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Philip Camill
Associate Professor
Department of Biology
Bowdoin College
The Deforestation of the Amazon: A Case Study in Understanding Ecosystems and Their Value

In this case study, students examine tropical deforestation in the Amazon from the perspective of three dominant stakeholders in the region: a peasant farmer, logger, and environmentalist. As part of the exercise, students perform a cost-benefit analysis of clearing a plot of tropical forest in the Amazon from the perspective of one of these stakeholder groups. Developed for a course in global change biology, this case could also be used in courses in general ecology, environmental science, environmental ethics, environmental policy, and environmental/ecological economics.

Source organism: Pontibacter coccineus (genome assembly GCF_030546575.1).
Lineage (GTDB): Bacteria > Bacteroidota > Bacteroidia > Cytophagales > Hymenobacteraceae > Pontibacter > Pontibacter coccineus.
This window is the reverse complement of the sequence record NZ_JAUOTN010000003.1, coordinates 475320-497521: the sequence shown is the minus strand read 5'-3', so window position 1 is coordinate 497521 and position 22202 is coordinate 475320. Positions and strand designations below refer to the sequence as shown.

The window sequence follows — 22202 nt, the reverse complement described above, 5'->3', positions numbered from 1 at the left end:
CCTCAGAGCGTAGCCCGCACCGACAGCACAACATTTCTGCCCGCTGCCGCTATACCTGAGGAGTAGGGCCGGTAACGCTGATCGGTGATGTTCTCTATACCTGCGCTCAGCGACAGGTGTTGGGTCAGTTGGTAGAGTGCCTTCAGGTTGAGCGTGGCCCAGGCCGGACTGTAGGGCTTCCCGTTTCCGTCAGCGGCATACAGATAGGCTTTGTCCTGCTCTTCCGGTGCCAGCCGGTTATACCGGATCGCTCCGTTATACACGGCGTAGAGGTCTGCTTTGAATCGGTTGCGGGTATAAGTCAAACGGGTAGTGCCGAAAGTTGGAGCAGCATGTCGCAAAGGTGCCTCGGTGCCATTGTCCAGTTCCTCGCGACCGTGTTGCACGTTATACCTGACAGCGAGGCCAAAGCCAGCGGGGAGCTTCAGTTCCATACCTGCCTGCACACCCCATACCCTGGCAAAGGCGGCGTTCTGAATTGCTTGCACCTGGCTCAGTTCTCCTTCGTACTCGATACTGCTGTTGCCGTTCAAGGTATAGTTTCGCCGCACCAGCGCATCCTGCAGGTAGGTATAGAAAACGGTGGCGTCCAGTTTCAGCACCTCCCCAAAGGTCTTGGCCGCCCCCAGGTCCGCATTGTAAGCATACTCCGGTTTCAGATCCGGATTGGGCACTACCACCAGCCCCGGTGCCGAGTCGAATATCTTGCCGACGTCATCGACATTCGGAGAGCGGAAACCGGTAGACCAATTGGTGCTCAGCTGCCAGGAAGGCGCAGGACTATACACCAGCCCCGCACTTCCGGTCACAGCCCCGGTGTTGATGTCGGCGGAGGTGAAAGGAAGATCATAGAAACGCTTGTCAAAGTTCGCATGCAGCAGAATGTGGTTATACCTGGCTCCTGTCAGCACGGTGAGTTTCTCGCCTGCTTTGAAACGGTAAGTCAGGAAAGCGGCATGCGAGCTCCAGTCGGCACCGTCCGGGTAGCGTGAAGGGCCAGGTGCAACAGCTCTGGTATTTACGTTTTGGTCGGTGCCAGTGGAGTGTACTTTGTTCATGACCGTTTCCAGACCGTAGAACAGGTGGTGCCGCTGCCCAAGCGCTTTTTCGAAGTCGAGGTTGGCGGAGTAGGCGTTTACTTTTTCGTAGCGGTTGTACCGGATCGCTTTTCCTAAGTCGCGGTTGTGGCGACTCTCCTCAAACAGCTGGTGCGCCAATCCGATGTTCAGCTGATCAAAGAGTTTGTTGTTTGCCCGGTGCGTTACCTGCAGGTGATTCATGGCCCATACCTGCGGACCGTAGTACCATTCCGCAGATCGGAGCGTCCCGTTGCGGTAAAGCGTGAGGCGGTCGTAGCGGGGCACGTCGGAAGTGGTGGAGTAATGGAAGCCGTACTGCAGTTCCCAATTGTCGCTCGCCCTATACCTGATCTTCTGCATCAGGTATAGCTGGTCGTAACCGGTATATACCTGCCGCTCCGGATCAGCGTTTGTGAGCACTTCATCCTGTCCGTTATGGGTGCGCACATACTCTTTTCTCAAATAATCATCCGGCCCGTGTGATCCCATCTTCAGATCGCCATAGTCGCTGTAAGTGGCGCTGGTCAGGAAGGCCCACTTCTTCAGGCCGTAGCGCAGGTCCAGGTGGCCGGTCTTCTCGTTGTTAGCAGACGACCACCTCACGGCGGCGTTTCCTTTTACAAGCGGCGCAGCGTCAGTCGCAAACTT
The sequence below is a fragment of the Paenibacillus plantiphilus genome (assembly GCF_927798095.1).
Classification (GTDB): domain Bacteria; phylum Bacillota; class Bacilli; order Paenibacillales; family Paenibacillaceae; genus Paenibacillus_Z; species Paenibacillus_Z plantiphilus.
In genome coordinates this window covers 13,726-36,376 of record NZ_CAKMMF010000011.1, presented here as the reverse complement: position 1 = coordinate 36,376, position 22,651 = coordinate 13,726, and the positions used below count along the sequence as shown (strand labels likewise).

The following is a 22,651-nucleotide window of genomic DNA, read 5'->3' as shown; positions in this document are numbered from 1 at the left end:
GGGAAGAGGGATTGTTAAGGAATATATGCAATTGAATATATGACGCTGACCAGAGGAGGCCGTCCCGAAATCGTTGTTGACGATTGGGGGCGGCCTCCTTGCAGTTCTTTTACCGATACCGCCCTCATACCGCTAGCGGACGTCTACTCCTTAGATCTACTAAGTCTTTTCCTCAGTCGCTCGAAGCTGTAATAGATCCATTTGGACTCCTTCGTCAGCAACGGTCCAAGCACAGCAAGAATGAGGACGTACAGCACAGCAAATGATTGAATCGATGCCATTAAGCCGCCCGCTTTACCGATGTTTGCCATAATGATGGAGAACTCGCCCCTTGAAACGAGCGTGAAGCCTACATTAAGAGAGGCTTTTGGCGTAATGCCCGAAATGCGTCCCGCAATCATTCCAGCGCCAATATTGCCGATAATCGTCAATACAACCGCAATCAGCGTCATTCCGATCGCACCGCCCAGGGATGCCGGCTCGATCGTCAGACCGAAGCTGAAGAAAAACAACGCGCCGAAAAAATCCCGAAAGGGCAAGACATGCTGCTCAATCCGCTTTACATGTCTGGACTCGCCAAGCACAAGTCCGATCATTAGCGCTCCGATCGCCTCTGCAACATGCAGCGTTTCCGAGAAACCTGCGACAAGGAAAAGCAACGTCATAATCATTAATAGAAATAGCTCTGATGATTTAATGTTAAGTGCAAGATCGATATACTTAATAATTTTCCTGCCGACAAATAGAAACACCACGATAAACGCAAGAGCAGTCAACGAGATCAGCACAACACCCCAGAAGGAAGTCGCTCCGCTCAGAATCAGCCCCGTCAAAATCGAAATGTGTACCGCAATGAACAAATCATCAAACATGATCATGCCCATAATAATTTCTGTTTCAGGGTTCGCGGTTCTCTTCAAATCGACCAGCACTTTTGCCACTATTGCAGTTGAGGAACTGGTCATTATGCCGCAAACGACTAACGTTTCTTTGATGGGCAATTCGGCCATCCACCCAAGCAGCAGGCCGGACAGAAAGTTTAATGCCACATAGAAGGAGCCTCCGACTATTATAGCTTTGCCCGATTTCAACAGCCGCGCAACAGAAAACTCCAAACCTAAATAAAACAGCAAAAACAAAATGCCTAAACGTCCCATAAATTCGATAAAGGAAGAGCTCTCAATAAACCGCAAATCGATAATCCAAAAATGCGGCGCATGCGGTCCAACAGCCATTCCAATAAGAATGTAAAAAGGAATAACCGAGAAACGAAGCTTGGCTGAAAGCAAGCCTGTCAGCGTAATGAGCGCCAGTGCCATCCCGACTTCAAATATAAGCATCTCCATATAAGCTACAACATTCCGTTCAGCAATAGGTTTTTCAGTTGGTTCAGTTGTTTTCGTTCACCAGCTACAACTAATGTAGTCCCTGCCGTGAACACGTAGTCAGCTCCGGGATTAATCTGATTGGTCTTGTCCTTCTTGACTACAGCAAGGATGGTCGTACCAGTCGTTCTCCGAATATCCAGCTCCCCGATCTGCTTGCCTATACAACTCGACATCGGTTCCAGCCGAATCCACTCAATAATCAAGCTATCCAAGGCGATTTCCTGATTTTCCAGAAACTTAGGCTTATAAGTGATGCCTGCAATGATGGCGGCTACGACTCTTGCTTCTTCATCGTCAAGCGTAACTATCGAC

Watch Your Step: Understanding the Impact of Your Personal Consumption on the Environment

This case makes use of the concept of the "ecological footprint," developed by Wackernagel and colleagues to quantify the amount of land area required to sustain the lifestyle of a population of any size. Students calculate their consumption of energy and materials to determine their personal ecological footprint and in the process learn about concepts of sustainability, ecological efficiency, and energy flow up food chains as well as the moral and ethical dimensions of how our lifestyles impact the Earth. The case includes an Excel spreadsheet for students to track their personal consumption of resources, available from Supplemental Materials. Developed for an introductory biology course, the case could also be used in upper level courses such as ecology, conservation biology, evolution, diversity, and the biology of social issues, or in a non-majors biology course.